Spark GraphX - Distributed Graph Computations

Spark GraphX is a graph processing framework built on top of Spark.

GraphX models graphs as property graphs where vertices and edges can have properties.

FIXME Diagram of a graph with friends.

GraphX comes with its own package org.apache.spark.graphx.


Import org.apache.spark.graphx package to work with GraphX.

import org.apache.spark.graphx._


Graph abstract class represents a collection of vertices and edges.

abstract class Graph[VD: ClassTag, ED: ClassTag]

vertices attribute is of type VertexRDD while edges is of type EdgeRDD.

Graph can also be described by triplets (that is of type RDD[EdgeTriplet[VD, ED]]).

import org.apache.spark.graphx._
import org.apache.spark.rdd.RDD
val vertices: RDD[(VertexId, String)] =
    (0L, "Jacek"),
    (1L, "Agata"),
    (2L, "Julian")))

val edges: RDD[Edge[String]] =
    Edge(0L, 1L, "wife"),
    Edge(1L, 2L, "owner")

scala> val graph = Graph(vertices, edges)
graph: org.apache.spark.graphx.Graph[String,String] = org.apache.spark.graphx.impl.GraphImpl@5973e4ec

package object graphx

package object graphx defines two type aliases:

  • VertexId (Long) that represents a unique 64-bit vertex identifier.

  • PartitionID (Int) that is an identifier of a graph partition.

Standard GraphX API

Graph class comes with a small set of API.

  • Transformations

    • mapVertices

    • mapEdges

    • mapTriplets

    • reverse

    • subgraph

    • mask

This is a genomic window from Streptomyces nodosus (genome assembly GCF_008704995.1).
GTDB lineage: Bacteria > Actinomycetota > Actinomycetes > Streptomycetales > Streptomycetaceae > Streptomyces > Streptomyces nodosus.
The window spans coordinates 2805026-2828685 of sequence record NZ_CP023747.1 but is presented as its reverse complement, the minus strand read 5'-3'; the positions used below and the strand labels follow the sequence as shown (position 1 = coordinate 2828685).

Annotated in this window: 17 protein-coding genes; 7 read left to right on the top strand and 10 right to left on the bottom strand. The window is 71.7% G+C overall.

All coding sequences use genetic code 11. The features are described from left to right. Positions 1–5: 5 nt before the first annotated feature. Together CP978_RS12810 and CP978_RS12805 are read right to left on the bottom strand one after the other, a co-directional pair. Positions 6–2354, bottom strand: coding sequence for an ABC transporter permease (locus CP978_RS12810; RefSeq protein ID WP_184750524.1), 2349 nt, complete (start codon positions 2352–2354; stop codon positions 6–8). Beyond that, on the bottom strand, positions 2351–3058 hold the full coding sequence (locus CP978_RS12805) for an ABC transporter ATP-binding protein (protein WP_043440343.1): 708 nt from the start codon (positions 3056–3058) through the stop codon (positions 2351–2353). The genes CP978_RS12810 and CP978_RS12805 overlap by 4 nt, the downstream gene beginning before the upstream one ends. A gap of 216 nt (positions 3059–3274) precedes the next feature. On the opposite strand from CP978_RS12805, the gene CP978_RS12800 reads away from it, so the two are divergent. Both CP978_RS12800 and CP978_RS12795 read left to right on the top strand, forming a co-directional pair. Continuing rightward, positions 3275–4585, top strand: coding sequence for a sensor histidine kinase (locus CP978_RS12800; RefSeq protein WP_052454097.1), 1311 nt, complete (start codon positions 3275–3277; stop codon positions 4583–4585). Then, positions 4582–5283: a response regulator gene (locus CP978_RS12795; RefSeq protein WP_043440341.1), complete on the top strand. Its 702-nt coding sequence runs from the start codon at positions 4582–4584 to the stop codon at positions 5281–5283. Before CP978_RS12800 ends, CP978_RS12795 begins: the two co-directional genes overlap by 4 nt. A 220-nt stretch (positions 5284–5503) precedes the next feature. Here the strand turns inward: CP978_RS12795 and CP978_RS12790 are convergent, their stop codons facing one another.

• groupEdges

  • Joins

    • outerJoinVertices

  • Computation

    • aggregateMessages

Creating Graphs (Graph object)

Graph object comes with the following factory methods to create instances of Graph:

  • fromEdgeTuples

  • fromEdges

  • apply

The default implementation of Graph is GraphImpl.

GraphOps - Graph Operations


GraphImpl is the default implementation of Graph abstract class.

It lives in org.apache.spark.graphx.impl package.

OLD - perhaps soon to be removed

Apache Spark comes with a library for executing distributed computation on graph data, GraphX.

  • Apache Spark graph analytics

  • GraphX is a pure programming API

    • missing a graphical UI to visually explore datasets

    • Could TitanDB be a solution?

Such a situation, in which we need to find the best matching in a weighted bipartite graph, poses what is known as the stable marriage problem. It is a classical problem that has a well-known solution, the Gale–Shapley algorithm.

A popular model of distributed computation on graphs known as Pregel was published by Google researchers in 2010. Pregel is based on passing messages along the graph edges in a series of iterations. Accordingly, it is a good fit for the Gale–Shapley algorithm, which starts with each “gentleman” (a vertex on one side of the bipartite graph) sending a marriage proposal to its most preferred single “lady” (a vertex on the other side of the bipartite graph). The “ladies” then marry their most preferred suitors, after which the process is repeated until there are no more proposals to be made.

The Apache Spark distributed computation engine includes GraphX, a library specifically made for executing distributed computation on graph data. GraphX provides an elegant Pregel interface but also permits more general computation that is not restricted to the message-passing pattern.

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